It is only after organizations start to deploy storage systems with SATA HDDs that they really start to focus on the reliability of SATA HDDs. While it is unlikely they will lose any data regardless of whose system they deploy, the amount of time that their IT staff spends and resulting operational expense in managing the replacement of failed SATA HDDs can and will vary widely according to which storage system they select. It is only by selecting SATA storage systems that specifically account for the idiosyncrasies of SATA HDDs that organizations can both protect their data and not have to deal with headaches of constantly replacing failed SATA HDDs.
Organizations are storing more data than ever on disk. Archives, backups, DR and video surveillance data along with unstructured data are largely contributing to the explosive growth of data in organizations. Yet one of the dirty little secrets of managing the large disk farms needed to store all of this data is managing the replacement of failed SATA hard disk drives (HDDs) in these disk farms. While current RAID technologies do an adequate job of protecting from data loss in most of these environments, when a SATA HDD fails, it still does require someone to replace it.
Replacing failed SATA HDDs may be no big deal in smaller environments. But when you start to consider how potentially unreliable some SATA HDDs are and the time involved with managing their replacement in large disk farms, the process becomes much more complicated. Here are just some of the steps that I had to follow when I worked at a Fortune 500 data center and had to replace a failed HDD (SATA or otherwise):
- Open a trouble ticket in my organization’s change control system
- Open a trouble ticket with the vendor to replace the disk drive
- Determine the urgency of replacing the failed disk drive. (i.e. – was it part of a RAID 1 array on a storage system with no hot spare used by a mission critical application or was it in a RAID 5 group on a storage system with a hot spare used for backup?)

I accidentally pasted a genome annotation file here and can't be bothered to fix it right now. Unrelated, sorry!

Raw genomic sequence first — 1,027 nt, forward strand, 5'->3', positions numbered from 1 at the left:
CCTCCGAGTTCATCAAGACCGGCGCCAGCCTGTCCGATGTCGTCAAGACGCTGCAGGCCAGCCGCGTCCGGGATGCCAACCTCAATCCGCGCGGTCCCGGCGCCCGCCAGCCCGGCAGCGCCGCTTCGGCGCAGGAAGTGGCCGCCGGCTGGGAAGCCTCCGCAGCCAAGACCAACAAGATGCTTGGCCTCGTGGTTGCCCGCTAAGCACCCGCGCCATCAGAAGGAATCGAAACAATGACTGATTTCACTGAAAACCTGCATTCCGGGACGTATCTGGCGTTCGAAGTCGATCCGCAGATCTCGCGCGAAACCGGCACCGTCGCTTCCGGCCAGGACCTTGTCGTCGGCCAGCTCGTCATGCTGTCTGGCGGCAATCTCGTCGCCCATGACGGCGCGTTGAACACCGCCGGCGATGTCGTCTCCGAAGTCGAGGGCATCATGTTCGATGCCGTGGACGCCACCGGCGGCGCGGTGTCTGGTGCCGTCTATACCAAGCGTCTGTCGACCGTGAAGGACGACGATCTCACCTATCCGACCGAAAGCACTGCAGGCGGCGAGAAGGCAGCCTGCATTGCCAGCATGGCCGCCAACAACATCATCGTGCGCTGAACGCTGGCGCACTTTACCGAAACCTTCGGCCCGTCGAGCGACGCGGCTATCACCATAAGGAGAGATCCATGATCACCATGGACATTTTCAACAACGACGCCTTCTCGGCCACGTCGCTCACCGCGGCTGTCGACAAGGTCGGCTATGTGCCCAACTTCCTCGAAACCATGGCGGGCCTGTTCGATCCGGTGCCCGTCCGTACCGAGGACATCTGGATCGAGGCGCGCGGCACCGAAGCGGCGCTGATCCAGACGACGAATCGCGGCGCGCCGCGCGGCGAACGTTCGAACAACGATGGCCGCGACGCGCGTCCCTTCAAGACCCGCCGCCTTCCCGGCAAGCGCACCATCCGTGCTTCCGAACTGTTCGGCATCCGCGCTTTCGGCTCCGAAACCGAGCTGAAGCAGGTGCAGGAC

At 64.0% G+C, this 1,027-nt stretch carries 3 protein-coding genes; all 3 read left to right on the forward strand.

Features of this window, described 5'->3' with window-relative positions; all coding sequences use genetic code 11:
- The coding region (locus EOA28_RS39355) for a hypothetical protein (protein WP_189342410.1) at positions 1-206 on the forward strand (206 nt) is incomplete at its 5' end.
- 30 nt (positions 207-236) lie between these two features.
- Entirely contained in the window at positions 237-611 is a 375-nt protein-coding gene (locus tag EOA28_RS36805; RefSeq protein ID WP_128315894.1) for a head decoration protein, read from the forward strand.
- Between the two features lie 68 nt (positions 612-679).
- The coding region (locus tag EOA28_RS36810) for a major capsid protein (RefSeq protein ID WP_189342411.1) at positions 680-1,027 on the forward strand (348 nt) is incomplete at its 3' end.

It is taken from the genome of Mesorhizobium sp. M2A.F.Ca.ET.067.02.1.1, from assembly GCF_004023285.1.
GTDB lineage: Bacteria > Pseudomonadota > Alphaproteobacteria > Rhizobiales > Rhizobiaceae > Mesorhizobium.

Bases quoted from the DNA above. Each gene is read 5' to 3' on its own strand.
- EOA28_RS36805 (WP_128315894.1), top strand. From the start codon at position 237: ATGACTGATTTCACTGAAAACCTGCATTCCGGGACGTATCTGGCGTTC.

- Schedule a time for the HDD replacement. Depending on what applications the failed HDD supported, I might schedule the failed HDD to be replaced as soon as a new one arrives or I might wait until the middle of the night so it can be replaced during normal maintenance hours.
- Notify the affected application, server, change control and security teams. They need to be notified so they can monitor for any performance impact to their applications or servers as well as be on the lookout for the technician so he can access the data center floor to replace the failed hard drive and install the new one.
- Verify the new drive was successfully installed and close out the open trouble tickets.
While not every organization has to go through all of these steps to replace failed SATA HDDs, regularly replacing failed HDDs becomes a cost and a risk to any company. And let’s face it, organizations are using SATA HDDs for more applications than ever before and SATA HDDs are the ones increasingly tapped for these functions.
So while organizations obviously do not want to lose data on their SATA storage systems (and probably will not because the data is protected with RAID), they also do not want to dedicate a full time person to manage the task of replacing failed HDDs in their growing disk farm. Yet storage administrators that manage large disk farms often complain about this so they are thinking more about this issue ahead of time and looking to buy storage systems that mitigate this problem.